Saudi Crown Prince Mohammed bin Salman speaks during the Gulf Summit in Riyadh, Saudi Arabia, December 14, 2021.

Saudi Crown Prince Mohammed bin Salman speaks during the Gulf Summit in Riyadh, Saudi Arabia, December 14, 2021.

Riyadh Warns Gulf Summit About Iran's Nuclear, Missile Programs


Saudi Arabia has told a Gulf Arab summit on Tuesday Iran’s nuclear and missile programs should be handled "seriously and effectively" amid nuclear talks with Tehran.

Saudi Crown Prince Mohammed bin Salman, speaking before a closed session of the Gulf Cooperation Council (GCC) summit, also said Riyadh, which has launched its own direct talks with Iran, supported resolving conflict through dialogue.

After a few rounds of talks earlier this year, there have been no new meetings between Riyadh and Tehran. Saudi officials have said that talks so far have been exploratory. Riyadh's UN envoy Abdallah Al-Mouallimi told Saudi newspaper Arab News in a video interview published on Monday that no major results had been achieved. He said Tehran was so far biding its time and playing "games" in the discussions.

Closing remarks read by GCC Secretary General Nayef al-Hajraf stressed the importance of joint efforts by Gulf states to face threats and to avoid regional and international conflicts.

"Member states of the (GCC) consider that any attack on any of them is an attack on them all, and any danger that threatens one of them is threatening them all," he said.

Leaders attend the Gulf Summit in Riyadh, Saudi Arabia, December 14, 2021.

Saudi Arabia and non-Gulf Egypt have restored diplomatic ties with Qatar but the United Arab Emirates and Bahrain have yet to do so, though Abu Dhabi has moved to mend fences.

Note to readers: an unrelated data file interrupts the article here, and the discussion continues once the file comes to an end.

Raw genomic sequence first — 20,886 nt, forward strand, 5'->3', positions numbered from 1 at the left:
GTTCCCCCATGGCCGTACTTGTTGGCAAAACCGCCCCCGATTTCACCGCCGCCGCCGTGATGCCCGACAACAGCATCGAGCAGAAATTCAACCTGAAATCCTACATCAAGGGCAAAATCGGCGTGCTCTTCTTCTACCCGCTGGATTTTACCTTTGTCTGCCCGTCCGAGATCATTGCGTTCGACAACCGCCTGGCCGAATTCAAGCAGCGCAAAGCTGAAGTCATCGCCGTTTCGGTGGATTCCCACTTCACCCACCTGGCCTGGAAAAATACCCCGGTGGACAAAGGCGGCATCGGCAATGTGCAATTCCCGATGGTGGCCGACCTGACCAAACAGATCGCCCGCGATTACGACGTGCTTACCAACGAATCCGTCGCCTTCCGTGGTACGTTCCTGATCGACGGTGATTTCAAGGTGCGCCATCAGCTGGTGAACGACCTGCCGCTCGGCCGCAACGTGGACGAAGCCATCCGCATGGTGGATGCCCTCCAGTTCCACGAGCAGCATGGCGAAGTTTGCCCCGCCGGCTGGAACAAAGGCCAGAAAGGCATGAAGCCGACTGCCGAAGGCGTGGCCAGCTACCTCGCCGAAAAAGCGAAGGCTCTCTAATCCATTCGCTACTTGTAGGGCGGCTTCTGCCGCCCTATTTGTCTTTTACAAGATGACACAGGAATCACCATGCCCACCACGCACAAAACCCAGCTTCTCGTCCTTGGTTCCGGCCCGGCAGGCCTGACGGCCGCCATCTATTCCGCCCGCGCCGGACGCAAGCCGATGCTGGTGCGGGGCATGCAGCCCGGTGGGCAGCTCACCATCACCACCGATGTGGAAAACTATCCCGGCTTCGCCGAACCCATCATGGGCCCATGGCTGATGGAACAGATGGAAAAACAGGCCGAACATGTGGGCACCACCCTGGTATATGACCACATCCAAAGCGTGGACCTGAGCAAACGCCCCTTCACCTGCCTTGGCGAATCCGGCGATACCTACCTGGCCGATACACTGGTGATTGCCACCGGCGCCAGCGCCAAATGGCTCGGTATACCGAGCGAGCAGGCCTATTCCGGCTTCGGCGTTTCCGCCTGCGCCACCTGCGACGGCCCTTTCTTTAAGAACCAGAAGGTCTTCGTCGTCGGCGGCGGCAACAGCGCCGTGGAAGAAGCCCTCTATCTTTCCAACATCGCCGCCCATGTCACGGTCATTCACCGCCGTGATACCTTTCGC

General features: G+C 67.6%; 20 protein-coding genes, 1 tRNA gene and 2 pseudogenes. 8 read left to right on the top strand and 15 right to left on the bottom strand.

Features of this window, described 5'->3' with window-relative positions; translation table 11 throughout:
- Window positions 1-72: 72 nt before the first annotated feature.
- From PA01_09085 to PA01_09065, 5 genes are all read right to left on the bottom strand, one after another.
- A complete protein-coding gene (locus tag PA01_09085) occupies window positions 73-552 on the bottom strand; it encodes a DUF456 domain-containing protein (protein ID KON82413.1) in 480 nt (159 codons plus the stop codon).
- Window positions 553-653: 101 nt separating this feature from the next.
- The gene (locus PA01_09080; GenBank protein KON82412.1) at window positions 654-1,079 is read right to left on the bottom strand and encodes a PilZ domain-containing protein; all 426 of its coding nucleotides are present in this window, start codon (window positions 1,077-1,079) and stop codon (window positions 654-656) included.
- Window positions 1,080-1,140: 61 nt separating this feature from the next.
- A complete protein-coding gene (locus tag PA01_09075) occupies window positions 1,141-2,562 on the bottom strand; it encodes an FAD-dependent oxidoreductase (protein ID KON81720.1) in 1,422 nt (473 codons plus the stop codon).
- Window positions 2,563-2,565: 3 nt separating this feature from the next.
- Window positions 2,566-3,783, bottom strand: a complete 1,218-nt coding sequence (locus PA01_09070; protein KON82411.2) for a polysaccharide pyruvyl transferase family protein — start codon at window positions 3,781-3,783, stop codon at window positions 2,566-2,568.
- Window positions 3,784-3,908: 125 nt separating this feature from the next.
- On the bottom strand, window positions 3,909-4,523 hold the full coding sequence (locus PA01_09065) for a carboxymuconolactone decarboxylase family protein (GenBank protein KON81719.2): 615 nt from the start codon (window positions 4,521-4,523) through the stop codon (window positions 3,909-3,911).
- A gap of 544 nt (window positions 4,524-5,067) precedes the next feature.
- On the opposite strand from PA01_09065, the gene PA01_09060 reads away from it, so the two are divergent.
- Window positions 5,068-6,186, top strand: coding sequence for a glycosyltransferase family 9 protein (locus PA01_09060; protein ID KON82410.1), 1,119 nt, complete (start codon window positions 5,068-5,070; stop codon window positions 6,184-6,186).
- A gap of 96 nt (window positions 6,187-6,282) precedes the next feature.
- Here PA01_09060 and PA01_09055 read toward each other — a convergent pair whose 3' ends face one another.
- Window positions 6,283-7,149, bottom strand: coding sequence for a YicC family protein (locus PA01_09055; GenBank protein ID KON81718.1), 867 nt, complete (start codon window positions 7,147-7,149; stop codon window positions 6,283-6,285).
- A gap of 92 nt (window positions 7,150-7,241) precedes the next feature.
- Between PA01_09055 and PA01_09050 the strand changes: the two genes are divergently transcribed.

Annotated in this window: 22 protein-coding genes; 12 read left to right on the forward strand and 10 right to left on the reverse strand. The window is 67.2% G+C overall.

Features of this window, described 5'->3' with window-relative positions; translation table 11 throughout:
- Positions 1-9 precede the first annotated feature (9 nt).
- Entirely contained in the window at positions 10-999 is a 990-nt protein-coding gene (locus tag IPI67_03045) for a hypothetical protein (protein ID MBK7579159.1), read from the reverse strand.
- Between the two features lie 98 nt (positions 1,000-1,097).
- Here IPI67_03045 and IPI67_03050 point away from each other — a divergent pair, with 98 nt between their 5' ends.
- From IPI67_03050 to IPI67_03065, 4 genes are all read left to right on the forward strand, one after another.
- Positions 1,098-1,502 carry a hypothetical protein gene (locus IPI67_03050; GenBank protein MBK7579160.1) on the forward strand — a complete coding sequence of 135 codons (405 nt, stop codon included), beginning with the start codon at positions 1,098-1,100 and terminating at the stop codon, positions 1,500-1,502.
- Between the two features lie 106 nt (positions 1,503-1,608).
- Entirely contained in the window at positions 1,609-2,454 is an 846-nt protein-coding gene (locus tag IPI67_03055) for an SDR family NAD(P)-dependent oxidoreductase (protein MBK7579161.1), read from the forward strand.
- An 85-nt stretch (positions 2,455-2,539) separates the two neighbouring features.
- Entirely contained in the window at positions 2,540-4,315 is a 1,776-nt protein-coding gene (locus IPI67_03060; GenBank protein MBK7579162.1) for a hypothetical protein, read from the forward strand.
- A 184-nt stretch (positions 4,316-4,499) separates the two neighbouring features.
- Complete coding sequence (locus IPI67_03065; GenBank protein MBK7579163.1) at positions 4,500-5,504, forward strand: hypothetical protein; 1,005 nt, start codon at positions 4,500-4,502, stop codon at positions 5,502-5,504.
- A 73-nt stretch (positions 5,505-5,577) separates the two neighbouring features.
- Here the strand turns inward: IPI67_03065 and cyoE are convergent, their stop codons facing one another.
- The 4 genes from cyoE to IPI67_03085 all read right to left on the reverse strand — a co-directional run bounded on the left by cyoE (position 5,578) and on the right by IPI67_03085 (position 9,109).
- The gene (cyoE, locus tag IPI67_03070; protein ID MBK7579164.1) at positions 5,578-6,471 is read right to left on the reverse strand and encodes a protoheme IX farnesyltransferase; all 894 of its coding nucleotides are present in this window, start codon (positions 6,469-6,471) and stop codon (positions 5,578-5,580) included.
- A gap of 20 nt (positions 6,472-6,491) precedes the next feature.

"There are areas that will need some time, but... practical, functional (Gulf) cooperation is back on track," senior UAE official Anwar Gargash said last week.

Prince Mohammed had visited Gulf states ahead of the summit in a tour aimed at highlighting solidarity as global powers seek to revive a nuclear pact with Iran, amid deepening Gulf uncertainty about the US role in the region.

Riyadh and Abu Dhabi, concerned about Iran's nuclear ambitions, missile program and regional proxies, are engaging with Tehran to contain tension.

Iran's new, hardline president has said his foreign policy priority would be improving ties with Gulf neighbors.

But nuclear talks in Vienna aimed at restoring the 2015 nuclear agreement between Iran and world powers face uncertainty, while Iran is enriching more uranium and getting closer to a nuclear breakout point.

Hajraf told Saudi TV ahead of the summit that Iran should "offer indications of good intent".

Saudi Arabia and the UAE have moved away from hawkish foreign policies that saw them wade into Yemen and lead the boycott of Qatar, to a more conciliatory approach as they vie to lure foreign investment and win over US President Joe Biden.

Abu Dhabi has moved faster to improve ties with Iran and Turkey while also re-engaging with Syria after forging relations with Israel last year.

Reporting by Reuters

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